It seemed fitting to spend 31 January (Brexit Day) with a good old friend. She has the modern smart phone needed to scan my Dutch passport. It was good to have moral support: I had a crying fit during the identity check part of the application. Luckily, I only started crying after she’d taken my photo which the Home Office staff/system will check against the photo in the passport! And the automatic check on my National Insurance (NI) number confirmed that I was eligible to apply for “settled” status.
I’ve been resident in the UK since 1973 and I have close friends here and my writing, but it has felt less and less like home after the 2016 referendum.
At secondary school (Gymnasium) we learned English, German and French and we crawled at a snail’s pace through l’Étranger, the 1942 novel by Albert Camus which is a classic in world literature. Camus developed the philosophical concept of Absurdism and the way he died in a car accident, aged 46, could be considered absurd.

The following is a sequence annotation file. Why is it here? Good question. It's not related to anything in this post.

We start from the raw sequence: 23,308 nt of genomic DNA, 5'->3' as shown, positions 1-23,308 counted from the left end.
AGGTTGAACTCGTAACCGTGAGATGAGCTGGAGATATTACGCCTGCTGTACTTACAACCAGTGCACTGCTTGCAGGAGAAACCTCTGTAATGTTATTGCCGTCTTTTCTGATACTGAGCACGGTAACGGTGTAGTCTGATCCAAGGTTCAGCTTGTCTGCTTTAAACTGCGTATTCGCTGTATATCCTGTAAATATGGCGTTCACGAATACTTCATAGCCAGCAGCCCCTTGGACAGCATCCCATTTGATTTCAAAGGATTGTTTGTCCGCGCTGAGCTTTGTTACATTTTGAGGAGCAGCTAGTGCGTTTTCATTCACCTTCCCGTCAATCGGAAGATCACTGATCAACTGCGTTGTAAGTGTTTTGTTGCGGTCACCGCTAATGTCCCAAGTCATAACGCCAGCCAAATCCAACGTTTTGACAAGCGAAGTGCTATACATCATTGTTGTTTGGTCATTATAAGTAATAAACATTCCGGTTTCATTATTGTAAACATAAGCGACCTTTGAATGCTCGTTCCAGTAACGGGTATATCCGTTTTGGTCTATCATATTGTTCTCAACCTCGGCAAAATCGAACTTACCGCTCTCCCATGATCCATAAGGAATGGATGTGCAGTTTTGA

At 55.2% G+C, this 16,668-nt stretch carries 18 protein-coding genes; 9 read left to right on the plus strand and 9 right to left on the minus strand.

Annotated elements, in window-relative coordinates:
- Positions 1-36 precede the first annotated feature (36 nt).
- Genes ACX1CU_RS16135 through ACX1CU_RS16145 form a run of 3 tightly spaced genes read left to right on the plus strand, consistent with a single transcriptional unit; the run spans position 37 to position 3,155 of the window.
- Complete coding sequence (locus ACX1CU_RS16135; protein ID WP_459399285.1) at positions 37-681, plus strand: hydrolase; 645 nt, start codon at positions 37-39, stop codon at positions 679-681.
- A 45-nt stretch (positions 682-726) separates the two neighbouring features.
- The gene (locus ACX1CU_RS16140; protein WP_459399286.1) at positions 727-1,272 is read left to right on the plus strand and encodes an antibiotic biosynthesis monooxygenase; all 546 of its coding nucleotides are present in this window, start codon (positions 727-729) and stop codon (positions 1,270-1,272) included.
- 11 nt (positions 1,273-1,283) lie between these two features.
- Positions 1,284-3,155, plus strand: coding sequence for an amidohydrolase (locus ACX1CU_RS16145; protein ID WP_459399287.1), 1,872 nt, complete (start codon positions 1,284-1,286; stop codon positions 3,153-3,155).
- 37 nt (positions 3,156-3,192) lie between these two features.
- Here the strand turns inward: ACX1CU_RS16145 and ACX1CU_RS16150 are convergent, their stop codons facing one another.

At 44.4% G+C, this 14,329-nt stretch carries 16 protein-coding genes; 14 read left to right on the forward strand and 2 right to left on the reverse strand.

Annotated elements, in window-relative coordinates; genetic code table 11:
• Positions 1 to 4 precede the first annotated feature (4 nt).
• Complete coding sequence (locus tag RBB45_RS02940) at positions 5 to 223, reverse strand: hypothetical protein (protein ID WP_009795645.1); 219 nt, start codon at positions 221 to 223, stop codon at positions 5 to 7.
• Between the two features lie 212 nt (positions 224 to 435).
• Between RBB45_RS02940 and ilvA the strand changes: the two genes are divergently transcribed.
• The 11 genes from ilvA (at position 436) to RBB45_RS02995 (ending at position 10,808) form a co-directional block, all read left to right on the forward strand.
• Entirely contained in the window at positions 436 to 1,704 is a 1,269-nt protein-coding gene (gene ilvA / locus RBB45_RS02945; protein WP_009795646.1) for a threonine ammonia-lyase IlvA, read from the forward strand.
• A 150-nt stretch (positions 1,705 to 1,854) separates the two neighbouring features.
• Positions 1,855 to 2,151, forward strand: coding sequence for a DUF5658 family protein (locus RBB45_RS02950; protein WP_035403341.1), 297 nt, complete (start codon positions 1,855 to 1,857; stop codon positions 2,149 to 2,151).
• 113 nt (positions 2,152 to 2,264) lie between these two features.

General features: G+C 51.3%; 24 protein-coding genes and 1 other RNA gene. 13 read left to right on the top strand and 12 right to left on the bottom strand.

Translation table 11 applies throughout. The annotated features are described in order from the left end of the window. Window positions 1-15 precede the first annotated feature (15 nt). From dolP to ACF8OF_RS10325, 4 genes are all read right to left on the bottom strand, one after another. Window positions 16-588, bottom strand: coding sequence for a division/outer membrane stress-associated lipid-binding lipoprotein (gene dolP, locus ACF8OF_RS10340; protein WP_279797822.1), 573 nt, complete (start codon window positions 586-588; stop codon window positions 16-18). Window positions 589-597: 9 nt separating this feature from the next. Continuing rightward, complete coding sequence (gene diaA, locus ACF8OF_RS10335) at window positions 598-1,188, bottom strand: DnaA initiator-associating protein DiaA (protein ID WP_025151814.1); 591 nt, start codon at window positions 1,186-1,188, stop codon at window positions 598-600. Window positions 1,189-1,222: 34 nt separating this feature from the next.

The poem is from my debut collection Another life, published by Oversteps Books Ltd in 2016.
On reaching his 102nd Birthday
He always liked his drink,
so it’s no surprise that Albert went North,
that unused train ticket in his pocket.
He is said to have died in a car crash,
but police do know people who
walk away and without a scratch.
After walking for weeks, he reached Norway
where the days are short
and the nights are made for alcohol.
Camus lived in a modest house
with a butcher’s block in the kitchen
where he cut reindeer and smoked.
A flock of swans flew through his dreams,
so he married the next woman to walk past,
taught her two sons to play football.
She taught him to sleep soundly at last.
A pied-noir at rest under the Herring Lights,
on the cold edge of man’s world.
Yellowish green and faint red glowing,
these arcs and rays and curtains of gas,
the fight against dawn and the sun.